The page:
Think About It: No easy or good answers

Occasionally, I am asked how I come up with column ideas every couple of weeks. I have no good answers; they just come.

I can say ideas are frequently generated by current events, especially those that raise a question for which I have no easy answers. My mind seems to seize upon the difficult and unexplained and pokes me with unrelenting inquiry. On many occasions, my own memory and experience draws me to a subject.

For example, I fully intended to write a different column than the one I am writing. Then, I read the news report of the woman who took her life on the Olympic Discovery Trail. People walking the trail saw her with the gun and asked her what she was doing. Seconds later, she was dead from a self-inflicted gunshot to her head.

The news report went on to remind readers that two men had jumped from Eighth Street bridges since the beginning of June. The earlier reports were still fixed in my mind from my first read; in part, due to my own experience with a so-called “jumper.”

Bridges taking their toll

I am a native of Seattle and often crossed the Aurora Bridge traveling east to west in the city. Unless you rode mindlessly down I-5, you know the Aurora bridge, the majestic span built in 1932 to replace the drawbridge that connected highway 99 from one side of Lake Union to the other.

One day in the early 1970s, I was driving from my workplace on Capitol Hill to Ballard to visit my mother, who was hospitalized. I was preoccupied with worry following my morning call to her the first full day after surgery. She was giggling and talking about seeing things scampering across the walls of her room.

Our conversation couldn’t go much farther; I hung up and called the nurses’ station. They were aware of her condition and had given her medication ordered by her doctor. They couldn’t or wouldn’t tell me anything else. I suggested they stop calls from coming to her room.

I stayed in the outer lane, so I could exit at the end of the bridge and came to a stop behind a car stopped in the lane. It took me a few seconds to focus and realize the car I was behind and my car were the only cars stopped on the bridge. Others were zipping by. I assumed it was a mechanical problem.

Then I saw him.

A man was on the other side of the bridge railing, looking down and apparently getting ready to let go. I quickly got out of my car and stopped within a few feet of him. I was very hesitant about getting closer. I called out to him with a gentle but loud voice so he would hear me but not feel threatened.

“What are you doing?” He didn’t respond.

Knowing I needed to distract him, I asked, “Look at me. Look at me,” trying my best to be gentle.

He turned and looked at me. His face was red and distorted by what looked like great anguish. I thought that he may have been drinking.

“Can you tell me what you are doing?” I asked again.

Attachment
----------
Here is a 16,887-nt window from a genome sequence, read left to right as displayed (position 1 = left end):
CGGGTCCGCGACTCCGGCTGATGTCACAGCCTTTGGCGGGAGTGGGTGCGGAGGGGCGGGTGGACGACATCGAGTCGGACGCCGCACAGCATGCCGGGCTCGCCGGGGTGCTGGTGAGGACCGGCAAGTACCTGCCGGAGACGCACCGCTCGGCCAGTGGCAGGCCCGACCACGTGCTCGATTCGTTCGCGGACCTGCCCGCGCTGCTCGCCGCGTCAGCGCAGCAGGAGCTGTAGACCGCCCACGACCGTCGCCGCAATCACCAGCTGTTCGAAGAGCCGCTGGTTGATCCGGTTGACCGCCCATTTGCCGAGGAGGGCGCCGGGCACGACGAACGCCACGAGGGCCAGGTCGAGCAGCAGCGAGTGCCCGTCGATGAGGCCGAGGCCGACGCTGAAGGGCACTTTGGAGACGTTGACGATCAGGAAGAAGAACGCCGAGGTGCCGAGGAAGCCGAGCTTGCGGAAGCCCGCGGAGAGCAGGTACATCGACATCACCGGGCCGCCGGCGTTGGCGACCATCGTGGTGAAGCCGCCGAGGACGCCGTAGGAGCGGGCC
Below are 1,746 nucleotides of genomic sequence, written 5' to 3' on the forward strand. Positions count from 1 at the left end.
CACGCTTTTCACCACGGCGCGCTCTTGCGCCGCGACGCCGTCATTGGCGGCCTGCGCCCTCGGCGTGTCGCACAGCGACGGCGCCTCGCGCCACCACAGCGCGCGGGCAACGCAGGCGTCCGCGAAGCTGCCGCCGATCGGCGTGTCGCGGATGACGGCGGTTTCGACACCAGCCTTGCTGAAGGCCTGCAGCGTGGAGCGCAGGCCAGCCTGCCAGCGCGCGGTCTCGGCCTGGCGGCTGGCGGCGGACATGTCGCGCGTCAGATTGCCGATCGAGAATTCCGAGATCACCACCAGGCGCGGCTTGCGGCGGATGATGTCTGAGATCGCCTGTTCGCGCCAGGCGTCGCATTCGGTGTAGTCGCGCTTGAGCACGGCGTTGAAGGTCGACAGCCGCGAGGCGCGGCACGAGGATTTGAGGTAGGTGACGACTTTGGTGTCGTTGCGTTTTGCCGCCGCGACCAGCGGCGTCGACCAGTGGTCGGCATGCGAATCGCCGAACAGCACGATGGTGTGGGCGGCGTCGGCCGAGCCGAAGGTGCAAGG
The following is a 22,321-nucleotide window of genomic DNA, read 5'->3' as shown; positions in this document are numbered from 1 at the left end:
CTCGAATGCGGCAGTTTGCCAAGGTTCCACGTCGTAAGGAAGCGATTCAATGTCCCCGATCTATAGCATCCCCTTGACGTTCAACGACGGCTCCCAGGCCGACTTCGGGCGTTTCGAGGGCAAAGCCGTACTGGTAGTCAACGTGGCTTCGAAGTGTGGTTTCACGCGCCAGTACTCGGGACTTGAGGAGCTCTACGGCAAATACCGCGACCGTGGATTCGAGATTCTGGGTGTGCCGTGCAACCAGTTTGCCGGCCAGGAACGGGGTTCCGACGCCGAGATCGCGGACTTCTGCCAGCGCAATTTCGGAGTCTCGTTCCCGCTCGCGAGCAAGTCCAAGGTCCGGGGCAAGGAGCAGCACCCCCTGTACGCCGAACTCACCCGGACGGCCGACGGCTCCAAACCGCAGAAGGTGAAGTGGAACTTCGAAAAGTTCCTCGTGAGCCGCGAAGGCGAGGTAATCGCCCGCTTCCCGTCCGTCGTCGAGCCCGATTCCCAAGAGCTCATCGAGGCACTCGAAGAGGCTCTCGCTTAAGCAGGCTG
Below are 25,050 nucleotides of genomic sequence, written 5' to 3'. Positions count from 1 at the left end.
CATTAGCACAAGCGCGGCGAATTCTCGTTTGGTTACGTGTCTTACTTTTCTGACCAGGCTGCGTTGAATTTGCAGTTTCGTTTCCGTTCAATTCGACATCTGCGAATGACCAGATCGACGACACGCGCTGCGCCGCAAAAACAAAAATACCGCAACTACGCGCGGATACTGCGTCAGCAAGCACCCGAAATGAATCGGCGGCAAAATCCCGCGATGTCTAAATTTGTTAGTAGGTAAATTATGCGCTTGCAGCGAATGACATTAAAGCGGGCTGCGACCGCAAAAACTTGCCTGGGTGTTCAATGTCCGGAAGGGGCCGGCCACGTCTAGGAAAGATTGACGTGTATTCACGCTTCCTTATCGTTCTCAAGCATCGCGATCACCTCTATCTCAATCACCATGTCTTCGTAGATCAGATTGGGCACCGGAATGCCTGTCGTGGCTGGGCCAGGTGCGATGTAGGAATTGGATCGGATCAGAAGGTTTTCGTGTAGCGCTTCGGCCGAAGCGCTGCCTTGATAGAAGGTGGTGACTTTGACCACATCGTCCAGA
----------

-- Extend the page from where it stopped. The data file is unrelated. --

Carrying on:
He turned away and I called him to look at me again. I was trying to subtly wave one arm to attract attention. There was no way I could physically stop him, and our connection hung like a frayed thread at best.

In what seemed like a long time, we were finally noticed. Two men ran up behind him and hooked their arms under his shoulders and dragged him over the rail. I was relieved but still stunned.

The man fought his captors who forced him to the ground where he continued to fight. Strangely protective of his dignity, I wanted them to let him stand but, of course, they were right; he well could have bolted over the rail.

By now more people, including police had arrived and they were able to restrain him and get him into a police car. The policeman handed me the man’s wallet and keys and I realized he thought we were together.

I said no and gave his belongings back to the police. He took my name, but I never heard from him again.

I arrived at the hospital and my mother’s room. By now, the effects of the sedative had worn off. She wasn’t laughing and said no more about strange creatures dancing on walls. Her face was slack, her eyes barren and her voice was empty as if she was entering her own version of climbing on the rail.

My heart was breaking for my mother and for the man on the bridge.

Twice that day, I looked into the eyes of utter despair and, in both instances, felt utter helplessness.

There is not one of us who has not encountered the desperate and the depressed and felt the same. Far too many of us escape the pain of our own lives – past, present or both – and end our lives through alcohol, drugs, cars, bridges and guns.

How lonely it must be.

I am so sad when I read about or meet the bridge jumpers, the woman on the Olympic Discovery Trail, the young drug addicts who risks death, and the alcoholic who lives and loses his/her life in a meaningless haze.

Maybe feeling sadness is the most any of us can do; that and attempting a connection and offering a lifeline when crossing a bridge, walking a trail; that and flagging for help because we can’t do any of it without help.

None of it seems like enough. There are just no easy or good answers.

Bertha D. Cooper is retired from a 40-plus year career as a health care administrator focusing on the delivery system as a whole. She still does occasional consulting. She is a featured columnist at the Sequim Gazette. Reach her at